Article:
Sound familiar? Dillon Gee has followed the near-identical script this season, minus the knuckleball.
Facing Jair Jurrjens, the reigning National League Pitcher of the Month, who had a 1.51 ERA through his first nine starts, Gee was every bit the ace's equal Saturday night at Citi Field.
Originally promoted when Chris Young landed on the disabled list for the first time, the 25-year-old Gee had made his season debut in Atlanta on April 17, borrowing Josh Thole's spikes and Bobby Parnell's glove because his luggage was lost en route from Buffalo. Gee beat the Braves that day. And now he is 6-0 after topping Atlanta again.
Manager Terry Collins made the "very uncomfortable" choice to pull Gee from a shutout bid in the bottom of the seventh with his pitch count at 85 because the Mets had loaded the bases with one out in the scoreless game and Gee's spot was due up.
Gee would have remained in the game to bat if No. 8 hitter Ruben Tejada had driven in a run, but Tejada was grazed with a pitch with two runners in scoring position and awarded first base. Pinch hitter Jason Pridie then delivered a broken-bat single to right field, Jose Reyes followed with a bases-loaded triple against reliever Scott Proctor and Justin Turner added a sacrifice fly as the Mets beat the Braves, 5-0.
Gee's 6-0 record matches the best start to a season by a rookie in franchise history. The other pitcher to accomplish that feat? Jon Matlack in 1972, when he went on to win the NL Rookie of the Year Award, ahead of runner-up Dave Rader of the San Francisco Giants and Mets teammate John Milner. One of Matlack's victories during that streak came as a reliever.
Gee's biggest out came in the fifth inning, after he surrendered a leadoff double to slumping Dan Uggla and ultimately faced two runners in scoring position with two out. Martin Prado worked the count full before Gee retired him on a grounder to shortstop with a changeup on the ninth pitch of the at-bat.
"I just kept changing speeds on him," Gee said. "I was just trying to get that contact."
Gee actually had been concerned about his repertoire of pitches in the bullpen while warming before the game. His signature pitch is a changeup, but his slider was acting terribly as he prepared for the 7:12 p.m. first pitch.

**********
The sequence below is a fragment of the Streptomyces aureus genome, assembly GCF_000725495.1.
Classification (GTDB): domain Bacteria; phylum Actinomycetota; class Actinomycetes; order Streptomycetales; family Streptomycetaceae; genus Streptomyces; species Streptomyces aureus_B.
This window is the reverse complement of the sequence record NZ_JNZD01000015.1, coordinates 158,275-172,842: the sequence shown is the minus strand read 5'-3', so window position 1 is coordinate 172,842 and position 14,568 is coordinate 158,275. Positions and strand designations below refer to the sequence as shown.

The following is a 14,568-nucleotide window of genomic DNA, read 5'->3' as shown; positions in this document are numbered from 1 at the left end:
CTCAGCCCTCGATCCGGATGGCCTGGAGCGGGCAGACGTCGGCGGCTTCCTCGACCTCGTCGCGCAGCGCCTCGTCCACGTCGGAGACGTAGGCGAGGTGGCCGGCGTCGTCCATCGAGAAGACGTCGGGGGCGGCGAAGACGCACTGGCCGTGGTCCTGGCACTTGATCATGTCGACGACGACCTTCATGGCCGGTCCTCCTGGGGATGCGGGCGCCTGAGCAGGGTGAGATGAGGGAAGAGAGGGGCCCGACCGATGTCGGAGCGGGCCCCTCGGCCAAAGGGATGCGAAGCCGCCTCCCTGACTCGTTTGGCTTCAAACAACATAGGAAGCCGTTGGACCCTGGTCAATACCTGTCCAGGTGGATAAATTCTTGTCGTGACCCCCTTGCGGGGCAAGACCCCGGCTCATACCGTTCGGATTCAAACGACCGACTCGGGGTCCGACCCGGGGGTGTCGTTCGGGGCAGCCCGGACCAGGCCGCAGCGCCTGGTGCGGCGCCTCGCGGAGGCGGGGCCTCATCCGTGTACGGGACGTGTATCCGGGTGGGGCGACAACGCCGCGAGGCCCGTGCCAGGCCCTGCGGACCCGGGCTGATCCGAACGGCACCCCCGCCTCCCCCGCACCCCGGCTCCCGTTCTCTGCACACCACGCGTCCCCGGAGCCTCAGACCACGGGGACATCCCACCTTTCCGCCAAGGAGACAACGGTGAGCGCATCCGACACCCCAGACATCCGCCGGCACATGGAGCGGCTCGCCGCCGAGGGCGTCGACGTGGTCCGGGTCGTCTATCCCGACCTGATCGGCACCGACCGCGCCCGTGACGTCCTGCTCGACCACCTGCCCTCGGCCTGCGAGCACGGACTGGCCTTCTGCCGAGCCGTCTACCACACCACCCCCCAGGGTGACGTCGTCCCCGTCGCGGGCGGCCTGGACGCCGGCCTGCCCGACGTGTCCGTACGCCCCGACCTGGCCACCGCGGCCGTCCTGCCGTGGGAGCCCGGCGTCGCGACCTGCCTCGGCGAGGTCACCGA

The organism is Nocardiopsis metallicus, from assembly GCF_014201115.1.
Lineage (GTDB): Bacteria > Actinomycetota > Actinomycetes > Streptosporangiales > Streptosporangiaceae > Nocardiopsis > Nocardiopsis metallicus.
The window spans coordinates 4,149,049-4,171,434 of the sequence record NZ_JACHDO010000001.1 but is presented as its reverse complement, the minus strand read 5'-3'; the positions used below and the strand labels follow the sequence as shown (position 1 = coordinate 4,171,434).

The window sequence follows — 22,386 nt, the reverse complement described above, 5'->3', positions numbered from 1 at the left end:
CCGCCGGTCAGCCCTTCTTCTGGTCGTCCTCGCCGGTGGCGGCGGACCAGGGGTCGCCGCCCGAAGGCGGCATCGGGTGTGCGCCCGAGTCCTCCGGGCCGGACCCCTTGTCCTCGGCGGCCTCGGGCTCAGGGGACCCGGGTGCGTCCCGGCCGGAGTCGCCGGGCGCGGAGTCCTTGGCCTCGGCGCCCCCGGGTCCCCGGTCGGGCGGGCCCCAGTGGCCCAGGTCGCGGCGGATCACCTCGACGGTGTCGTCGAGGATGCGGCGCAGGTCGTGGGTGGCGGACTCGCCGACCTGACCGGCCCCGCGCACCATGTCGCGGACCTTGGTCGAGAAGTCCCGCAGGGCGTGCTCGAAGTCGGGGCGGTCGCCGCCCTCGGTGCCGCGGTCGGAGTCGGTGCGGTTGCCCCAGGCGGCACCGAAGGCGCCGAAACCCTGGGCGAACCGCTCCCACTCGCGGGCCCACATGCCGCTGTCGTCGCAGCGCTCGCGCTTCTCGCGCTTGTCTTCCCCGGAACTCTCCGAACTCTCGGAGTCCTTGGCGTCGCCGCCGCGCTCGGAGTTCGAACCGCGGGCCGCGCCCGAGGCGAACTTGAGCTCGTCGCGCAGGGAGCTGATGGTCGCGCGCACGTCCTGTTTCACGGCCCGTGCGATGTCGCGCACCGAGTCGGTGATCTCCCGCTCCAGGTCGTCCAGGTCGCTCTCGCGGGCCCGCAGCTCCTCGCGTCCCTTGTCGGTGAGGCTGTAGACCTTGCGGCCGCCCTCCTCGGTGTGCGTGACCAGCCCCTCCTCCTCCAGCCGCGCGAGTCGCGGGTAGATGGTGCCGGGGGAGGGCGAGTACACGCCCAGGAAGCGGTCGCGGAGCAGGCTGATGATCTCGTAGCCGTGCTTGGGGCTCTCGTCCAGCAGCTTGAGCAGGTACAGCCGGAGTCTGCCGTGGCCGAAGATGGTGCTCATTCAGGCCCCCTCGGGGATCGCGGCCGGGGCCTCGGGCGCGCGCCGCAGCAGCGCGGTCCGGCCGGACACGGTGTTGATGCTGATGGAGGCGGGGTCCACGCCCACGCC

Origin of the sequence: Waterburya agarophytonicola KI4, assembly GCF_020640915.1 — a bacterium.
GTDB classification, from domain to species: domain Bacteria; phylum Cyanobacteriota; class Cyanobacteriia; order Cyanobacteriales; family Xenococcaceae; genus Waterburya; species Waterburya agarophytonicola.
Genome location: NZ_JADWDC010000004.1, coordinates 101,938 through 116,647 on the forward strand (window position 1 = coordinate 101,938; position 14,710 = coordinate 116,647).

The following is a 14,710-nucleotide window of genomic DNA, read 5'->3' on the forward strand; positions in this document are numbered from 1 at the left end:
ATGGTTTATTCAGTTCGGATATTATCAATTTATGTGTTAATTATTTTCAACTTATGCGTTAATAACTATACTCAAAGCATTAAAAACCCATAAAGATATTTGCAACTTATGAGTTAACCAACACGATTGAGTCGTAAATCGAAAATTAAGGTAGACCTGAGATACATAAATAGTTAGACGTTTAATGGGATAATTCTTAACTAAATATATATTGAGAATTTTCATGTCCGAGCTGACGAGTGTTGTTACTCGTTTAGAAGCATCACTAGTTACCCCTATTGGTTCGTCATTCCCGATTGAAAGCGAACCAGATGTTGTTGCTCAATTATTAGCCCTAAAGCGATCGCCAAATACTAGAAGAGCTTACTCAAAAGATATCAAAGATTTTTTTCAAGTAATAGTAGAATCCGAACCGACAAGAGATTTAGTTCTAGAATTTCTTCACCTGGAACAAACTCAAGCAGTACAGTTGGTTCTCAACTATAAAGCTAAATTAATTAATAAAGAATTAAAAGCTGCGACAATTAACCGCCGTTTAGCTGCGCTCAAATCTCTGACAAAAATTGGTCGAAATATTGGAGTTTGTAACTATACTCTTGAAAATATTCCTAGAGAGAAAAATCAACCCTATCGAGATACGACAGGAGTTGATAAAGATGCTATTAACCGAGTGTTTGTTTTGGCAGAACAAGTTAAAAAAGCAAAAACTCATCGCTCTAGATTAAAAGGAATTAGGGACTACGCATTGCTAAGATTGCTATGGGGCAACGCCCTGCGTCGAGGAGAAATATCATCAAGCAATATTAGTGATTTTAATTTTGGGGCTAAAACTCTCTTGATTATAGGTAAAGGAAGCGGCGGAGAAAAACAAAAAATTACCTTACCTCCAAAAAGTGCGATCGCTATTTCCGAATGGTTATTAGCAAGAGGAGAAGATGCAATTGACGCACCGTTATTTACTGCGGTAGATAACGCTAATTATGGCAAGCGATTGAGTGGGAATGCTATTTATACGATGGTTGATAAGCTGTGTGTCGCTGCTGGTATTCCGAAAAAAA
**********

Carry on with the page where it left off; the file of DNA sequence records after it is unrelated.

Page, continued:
Gee needed a pitch to move in on left-handed batters, so they could not just dive over the plate for his changeup. So he got inventive. Gee rotated the grip on his four-seam fastball and started experimenting with cutters. Pitching coach Dan Warthen stood in the batter's box in the bullpen, nodding in approval. Gee threw five cutters, a new pitch, in the game by Thole's count, registering 86-87 mph. It kept the Braves left-handed hitters honest. One cutter retired Freddie Freeman in the sixth on a grounder to first baseman Daniel Murphy. The slider normally registers 79 mph.
"I mean, the slider has been really bad lately, so I was like, 'I've got to figure something out here,'" Gee said. "So in the bullpen I was just trying to tighten it up and throw it harder, and with a little bit shorter break [like a cutter]. It looked pretty good. And Dan said it looked pretty good. So we went with it. I toyed with it a little bit during the week, just seeing what it would do. I felt like it was a big pitch for me tonight."
The Mets are unbeaten in Gee's eight starts this season. Not bad for an unheralded 21st-round draft pick in 2007 out of Texas-Arlington who was so unsure he would have a professional career in baseball that he was making arrangements to follow father Kevin's footsteps into firefighting in Fort Worth, Texas, before the draft.
"I actually moved kind of fast through the system," Gee said. "The guys were pitching good in the rotation, so there was really no spot for me. I understood that. It's disappointing some of the guys got hurt, but I'm just glad that I could step in and try to help out."